O-tac

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That's good news at least that Federal funding won't be impacted should the CPC win. Hopefully it can start full steam ahead now.
 

Colinfill

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There's a reason Rempel turned off the comments on her tweet. Here's the announcement without the spin

https://calgary.ctvnews.ca/o-toole-...en-line-lrt-funding-with-conditions-1.5570089

Calgary Mayor Naheed Nenshi, who is not running for re-election in the October municipal election, said he was somewhat confused by O'Toole's announcement, as the Green Line has already been approved by the federal government.

"What I'm reading that saying is they're actually going to cancel that approval, and they will only fund a different project, thereby leading to much more delay," he said.

"I will tell you unequivocally, the federal government, the previous Harper government and the Trudeau government, were in no way the cause of any delays on this project. That is all the government of Alberta, it is all Premier (Jason) Kenney, and to make aspersions otherwise is simply not true."
 

YYCguy

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There's a reason Rempel turned off the comments on her tweet. Here's the announcement without the spin

https://calgary.ctvnews.ca/o-toole-...en-line-lrt-funding-with-conditions-1.5570089

Calgary Mayor Naheed Nenshi, who is not running for re-election in the October municipal election, said he was somewhat confused by O'Toole's announcement, as the Green Line has already been approved by the federal government.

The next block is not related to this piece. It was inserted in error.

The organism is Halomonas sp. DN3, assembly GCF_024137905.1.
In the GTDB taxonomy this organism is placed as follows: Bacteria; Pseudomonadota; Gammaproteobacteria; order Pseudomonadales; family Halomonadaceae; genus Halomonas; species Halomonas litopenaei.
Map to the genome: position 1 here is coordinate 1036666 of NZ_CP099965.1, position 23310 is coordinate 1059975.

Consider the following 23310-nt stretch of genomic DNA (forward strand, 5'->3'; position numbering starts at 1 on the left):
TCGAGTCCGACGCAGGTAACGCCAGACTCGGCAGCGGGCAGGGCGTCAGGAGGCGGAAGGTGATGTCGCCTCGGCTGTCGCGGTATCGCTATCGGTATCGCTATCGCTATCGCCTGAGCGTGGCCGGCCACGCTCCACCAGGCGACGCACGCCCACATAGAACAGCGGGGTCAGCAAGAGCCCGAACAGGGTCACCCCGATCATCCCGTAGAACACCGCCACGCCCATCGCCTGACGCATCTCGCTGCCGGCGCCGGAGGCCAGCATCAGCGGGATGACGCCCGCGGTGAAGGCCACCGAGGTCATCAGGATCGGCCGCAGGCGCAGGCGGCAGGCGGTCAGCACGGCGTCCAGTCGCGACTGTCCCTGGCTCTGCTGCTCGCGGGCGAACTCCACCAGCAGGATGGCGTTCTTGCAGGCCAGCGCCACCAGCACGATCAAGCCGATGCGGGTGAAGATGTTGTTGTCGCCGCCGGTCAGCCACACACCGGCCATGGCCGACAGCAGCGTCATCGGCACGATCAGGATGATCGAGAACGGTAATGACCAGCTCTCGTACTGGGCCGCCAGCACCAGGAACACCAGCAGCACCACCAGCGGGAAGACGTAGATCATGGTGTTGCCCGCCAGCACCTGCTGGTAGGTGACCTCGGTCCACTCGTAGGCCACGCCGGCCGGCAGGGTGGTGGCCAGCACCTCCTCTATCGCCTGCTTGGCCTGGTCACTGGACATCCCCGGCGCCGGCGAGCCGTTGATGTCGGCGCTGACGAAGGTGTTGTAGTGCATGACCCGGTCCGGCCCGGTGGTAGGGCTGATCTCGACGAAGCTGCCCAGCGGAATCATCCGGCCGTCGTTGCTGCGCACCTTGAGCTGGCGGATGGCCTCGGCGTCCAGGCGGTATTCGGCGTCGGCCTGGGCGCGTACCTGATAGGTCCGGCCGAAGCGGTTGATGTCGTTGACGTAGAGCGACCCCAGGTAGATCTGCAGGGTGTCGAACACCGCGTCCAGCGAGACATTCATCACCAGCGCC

"What I'm reading that saying is they're actually going to cancel that approval, and they will only fund a different project, thereby leading to much more delay," he said.

"I will tell you unequivocally, the federal government, the previous Harper government and the Trudeau government, were in no way the cause of any delays on this project. That is all the government of Alberta, it is all Premier (Jason) Kenney, and to make aspersions otherwise is simply not true."
Hopefully Nenshi’s interpretation isn’t true. But there are a number of conditions that O’Toole outlined including provincial approval, which as we all know, has been a major stumbling block in this whole debacle!
 

adamyyc

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Hopefully Nenshi’s interpretation isn’t true. But there are a number of conditions that O’Toole outlined including provincial approval, which as we all know, has been a major stumbling block in this whole debacle!
I mean, wouldn’t federal funding be contingent on provincial approval regardless of which party is in power? Without the provincial portion of funding, there is no project, so it seems like it’s a moot point who is Prime Minister.
 

adamyyc

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But the province already approved the new plan back in July when Trudeau was in town?

https://calgaryherald.com/news/loca...ince-approves-calgarys-green-line-lrt-project

So isn't the federal component of the funding now in jeopardy if we have a new Prime Minister based on what O'Toole is saying?
I think I missed the nuance that the Conservatives said funding would be conditional on the City developing a plan to build the Green Line in its entirety.